Holding the Light . . . Repairing the World

Holding the Light . . . Repairing the World

These remarks were shared at the first Upper School Chapel event of the school year.

When was the last time you put your hands on an elephant? That poem we just heard is by Rumi, a 13th century Muslim Sufi mystic. The poem, Elephant in the Dark, is an invitation to cooperation. The people in the dark make assumptions based on the part of the elephant they feel. Their individual experience is incomplete. Rumi says, “Each of them touches one place and understands the whole that way.” How often do we do that?  Make assumptions about the whole based on our own little perspective. We hold our own light and think that it illuminates the entirety of truth. That privileged view does not allow for cooperation and certainly doesn’t leave much room for humility. Cleverly, the poem validates each person’s perspective, but also says that no one holds a monopoly on the truth. I need help to see the fullness of the elephant. I need more light to avoid judging another based on the limitations of my narrow perspective. I need more light. We need more light to see the complexity of the challenges we face in the world.

When I was in high school, my worldview was limited and I saw things dimly. I was holding tightly to one candle thinking that it was the only perspective that mattered. Thankfully, there were other people who brought me more light. Rabbi Glassman, my next door neighbor who would become a mentor for me, drove me to his year-long college religion course when I was in high school, we had long talks in the car about life and our different faiths, and what we shared together. This created my deep love and respect for Judaism. It was Rabbi Glassman whose garden I cared for over many years. When my family couldn’t afford it, he paid for all of my books when I was in college. A Sikh family welcomed me into their Gurdwara and fed me for a week when I was travelling in Spain. Buddhist monks taught me meditation when I was in a place of despair. And when I was a little too single-minded in my own belief, my atheist humanist friends helped me to embrace doubt so that I could be more constructively critical. We all need each other to see more clearly, to see that there is a universal gospel reflected in the wisdom traditions of the world. I am a pluralist. I believe there are many paths up the mountain, many candles to illuminate Truth. Rumi’s poem speaks to me now. It speaks to me of what it means to be a twenty-first century Episcopal school: affirming the dignity of every human being, the importance of embracing inquiry and civil discourse, and the place of chapel gathering to affirm community values and a connection to something greater than ourselves. We enter this space with different perspectives, we hold different candles, we illuminate different parts of the Truth we seek.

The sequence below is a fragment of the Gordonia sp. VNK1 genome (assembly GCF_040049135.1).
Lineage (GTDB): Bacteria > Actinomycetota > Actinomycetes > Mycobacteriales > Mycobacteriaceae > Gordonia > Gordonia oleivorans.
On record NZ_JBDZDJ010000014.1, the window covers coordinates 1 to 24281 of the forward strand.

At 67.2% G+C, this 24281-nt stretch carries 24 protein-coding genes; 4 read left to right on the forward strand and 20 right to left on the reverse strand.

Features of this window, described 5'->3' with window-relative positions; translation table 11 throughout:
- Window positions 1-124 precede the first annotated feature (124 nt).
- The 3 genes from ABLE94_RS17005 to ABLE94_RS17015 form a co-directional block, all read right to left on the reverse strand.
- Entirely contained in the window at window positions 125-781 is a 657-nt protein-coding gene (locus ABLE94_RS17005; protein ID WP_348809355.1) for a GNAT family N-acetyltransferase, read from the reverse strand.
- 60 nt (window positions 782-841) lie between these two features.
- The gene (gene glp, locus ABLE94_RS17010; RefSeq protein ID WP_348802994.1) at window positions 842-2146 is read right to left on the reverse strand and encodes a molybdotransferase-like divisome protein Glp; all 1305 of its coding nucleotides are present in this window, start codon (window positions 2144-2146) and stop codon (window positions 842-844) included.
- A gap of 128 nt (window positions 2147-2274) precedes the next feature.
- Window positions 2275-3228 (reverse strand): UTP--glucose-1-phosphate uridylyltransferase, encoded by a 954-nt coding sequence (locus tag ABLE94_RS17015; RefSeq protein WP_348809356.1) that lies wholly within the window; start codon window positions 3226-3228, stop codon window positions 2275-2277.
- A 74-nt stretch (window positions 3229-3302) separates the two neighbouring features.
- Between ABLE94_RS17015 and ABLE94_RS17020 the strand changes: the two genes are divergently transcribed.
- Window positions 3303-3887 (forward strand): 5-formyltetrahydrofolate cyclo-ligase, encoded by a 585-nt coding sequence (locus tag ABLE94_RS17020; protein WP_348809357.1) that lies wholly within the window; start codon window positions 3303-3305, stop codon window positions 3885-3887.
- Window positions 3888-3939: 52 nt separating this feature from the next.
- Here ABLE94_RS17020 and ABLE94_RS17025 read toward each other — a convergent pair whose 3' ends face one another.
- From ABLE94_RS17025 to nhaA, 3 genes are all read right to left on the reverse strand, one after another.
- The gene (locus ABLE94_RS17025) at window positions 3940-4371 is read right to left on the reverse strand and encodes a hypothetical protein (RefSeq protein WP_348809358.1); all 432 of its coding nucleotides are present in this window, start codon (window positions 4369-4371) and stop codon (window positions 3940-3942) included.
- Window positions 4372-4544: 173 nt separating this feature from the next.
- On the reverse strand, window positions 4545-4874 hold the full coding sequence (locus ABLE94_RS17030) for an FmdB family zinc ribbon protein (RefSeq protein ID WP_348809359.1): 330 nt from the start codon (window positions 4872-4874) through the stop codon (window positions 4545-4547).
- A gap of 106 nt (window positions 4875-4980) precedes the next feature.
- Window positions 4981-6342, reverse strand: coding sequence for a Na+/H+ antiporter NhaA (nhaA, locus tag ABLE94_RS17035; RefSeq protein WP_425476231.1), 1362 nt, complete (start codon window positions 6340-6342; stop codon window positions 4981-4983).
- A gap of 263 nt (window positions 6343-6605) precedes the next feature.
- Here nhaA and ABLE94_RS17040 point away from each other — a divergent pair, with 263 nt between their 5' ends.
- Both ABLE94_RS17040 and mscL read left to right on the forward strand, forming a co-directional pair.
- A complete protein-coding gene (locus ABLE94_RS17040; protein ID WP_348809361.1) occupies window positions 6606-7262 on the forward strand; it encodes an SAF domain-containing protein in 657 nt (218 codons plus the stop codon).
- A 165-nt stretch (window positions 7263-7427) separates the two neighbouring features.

How wonderful to be in a place where we can benefit from the light that others bring. Light that is different. Light that helps us grapple with Truth in a way that is not narrow-minded. This is the strength of our diversity in making up what Dr. Martin Luther King, Jr. called Beloved Community. Schools in general can be, and this remarkable Oregon Episcopal School especially should be, a place that creates beloved community. That is not always easy, because we live in a world that is fractured. We live in a world that seems to thrive on polarization and partisan bickering. A world that works against communion. A world where the challenges of the climate crisis compel us to work together, and yet we seem globally to do the opposite. And, while we may feel like candles are being blown out, I know that candles are being lit. And I know that in this School, when we commit ourselves to shining the light, on an issue such as the climate challenges we face, we will illuminate the challenge in a way that allows us to do our part, in the garden of this school, to address it. Then we will realize the promise of the prophet Isaiah: “to be repairers of the breach, and restorers of streets to live in.”  In the Jewish tradition this is the work of Tikkun olam….repair of the world. We are all called to that work. Here we call it realizing our power of good. The bold challenge for this generation is to stand up, to shine the light, to keep the candles lit, and to walk into the rooms together to confront the elephants of our fear. Only then will we build the beloved community, that as Dr. King described “can transform opposers into friends and transform the deep gloom of the old age into the exuberant gladness of the new age [though] love that brings about miracles in the hearts of all.”  (from “Facing the Challenge of a New Age,” 1956)

I believe in my children’ generation, your generation. I believe in you. I believe in what we can do together. For I believe that we are moving out of the dark deep gloom of an old age into the light of a new one. As the Jewish community around the world prepares to celebrate the High Holy Days at the end of this week, the beginning of a new year, we all are reminded of our need to acknowledge the places where we have made mistakes and the commitment to move forward with hope into a new year. Our hope is our light, and that light is our love. Love that helps us to see not dimly but clearly, not darkly but brightly. Love that is the light that shines and that is not overcome. That I believe is the promise of our school, to confront the dark, to illuminate the elephant, to embrace those who are in pain, to extend our compassion and our power for good, shining the light in all the ways we can. Tikkun olam…as stewards of this garden of this school, we can do our part to help repair the world with action and with love. Amen.